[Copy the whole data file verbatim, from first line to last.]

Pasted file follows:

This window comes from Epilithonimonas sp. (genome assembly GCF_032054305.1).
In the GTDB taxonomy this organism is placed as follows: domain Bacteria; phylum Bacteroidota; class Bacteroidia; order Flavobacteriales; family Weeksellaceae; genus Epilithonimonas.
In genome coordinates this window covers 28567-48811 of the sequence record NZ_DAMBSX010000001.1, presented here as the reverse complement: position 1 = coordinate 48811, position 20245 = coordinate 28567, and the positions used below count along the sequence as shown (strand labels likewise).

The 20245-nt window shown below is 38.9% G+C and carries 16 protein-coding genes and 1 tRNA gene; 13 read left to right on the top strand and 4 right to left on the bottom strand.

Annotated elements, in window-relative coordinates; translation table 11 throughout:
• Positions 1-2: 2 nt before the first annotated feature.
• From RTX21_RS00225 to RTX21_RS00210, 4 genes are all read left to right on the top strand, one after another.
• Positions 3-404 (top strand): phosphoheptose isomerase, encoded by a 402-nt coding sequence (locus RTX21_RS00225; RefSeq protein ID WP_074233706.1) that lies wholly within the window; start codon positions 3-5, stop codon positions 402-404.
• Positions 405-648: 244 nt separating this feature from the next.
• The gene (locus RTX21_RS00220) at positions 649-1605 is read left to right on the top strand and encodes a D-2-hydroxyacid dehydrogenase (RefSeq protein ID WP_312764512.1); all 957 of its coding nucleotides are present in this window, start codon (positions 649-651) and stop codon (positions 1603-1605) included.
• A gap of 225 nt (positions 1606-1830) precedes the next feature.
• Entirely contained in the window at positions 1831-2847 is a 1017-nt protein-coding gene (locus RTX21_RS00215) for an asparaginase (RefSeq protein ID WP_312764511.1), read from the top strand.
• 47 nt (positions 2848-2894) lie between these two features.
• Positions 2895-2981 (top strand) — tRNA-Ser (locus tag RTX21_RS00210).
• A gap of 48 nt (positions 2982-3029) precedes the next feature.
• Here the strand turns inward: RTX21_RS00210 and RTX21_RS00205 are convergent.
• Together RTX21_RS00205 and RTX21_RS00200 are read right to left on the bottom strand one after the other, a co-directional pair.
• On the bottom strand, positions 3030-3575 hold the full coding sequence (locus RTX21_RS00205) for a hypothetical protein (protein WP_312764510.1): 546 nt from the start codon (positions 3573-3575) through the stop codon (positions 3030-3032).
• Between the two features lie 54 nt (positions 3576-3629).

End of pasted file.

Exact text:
This window comes from Epilithonimonas sp. (genome assembly GCF_032054305.1).
In the GTDB taxonomy this organism is placed as follows: domain Bacteria; phylum Bacteroidota; class Bacteroidia; order Flavobacteriales; family Weeksellaceae; genus Epilithonimonas.
In genome coordinates this window covers 28567-48811 of the sequence record NZ_DAMBSX010000001.1, presented here as the reverse complement: position 1 = coordinate 48811, position 20245 = coordinate 28567, and the positions used below count along the sequence as shown (strand labels likewise).

The 20245-nt window shown below is 38.9% G+C and carries 16 protein-coding genes and 1 tRNA gene; 13 read left to right on the top strand and 4 right to left on the bottom strand.

Annotated elements, in window-relative coordinates; translation table 11 throughout:
• Positions 1-2: 2 nt before the first annotated feature.
• From RTX21_RS00225 to RTX21_RS00210, 4 genes are all read left to right on the top strand, one after another.
• Positions 3-404 (top strand): phosphoheptose isomerase, encoded by a 402-nt coding sequence (locus RTX21_RS00225; RefSeq protein ID WP_074233706.1) that lies wholly within the window; start codon positions 3-5, stop codon positions 402-404.
• Positions 405-648: 244 nt separating this feature from the next.
• The gene (locus RTX21_RS00220) at positions 649-1605 is read left to right on the top strand and encodes a D-2-hydroxyacid dehydrogenase (RefSeq protein ID WP_312764512.1); all 957 of its coding nucleotides are present in this window, start codon (positions 649-651) and stop codon (positions 1603-1605) included.
• A gap of 225 nt (positions 1606-1830) precedes the next feature.
• Entirely contained in the window at positions 1831-2847 is a 1017-nt protein-coding gene (locus RTX21_RS00215) for an asparaginase (RefSeq protein ID WP_312764511.1), read from the top strand.
• 47 nt (positions 2848-2894) lie between these two features.
• Positions 2895-2981 (top strand) — tRNA-Ser (locus tag RTX21_RS00210).
• A gap of 48 nt (positions 2982-3029) precedes the next feature.
• Here the strand turns inward: RTX21_RS00210 and RTX21_RS00205 are convergent.
• Together RTX21_RS00205 and RTX21_RS00200 are read right to left on the bottom strand one after the other, a co-directional pair.
• On the bottom strand, positions 3030-3575 hold the full coding sequence (locus RTX21_RS00205) for a hypothetical protein (protein WP_312764510.1): 546 nt from the start codon (positions 3573-3575) through the stop codon (positions 3030-3032).
• Between the two features lie 54 nt (positions 3576-3629).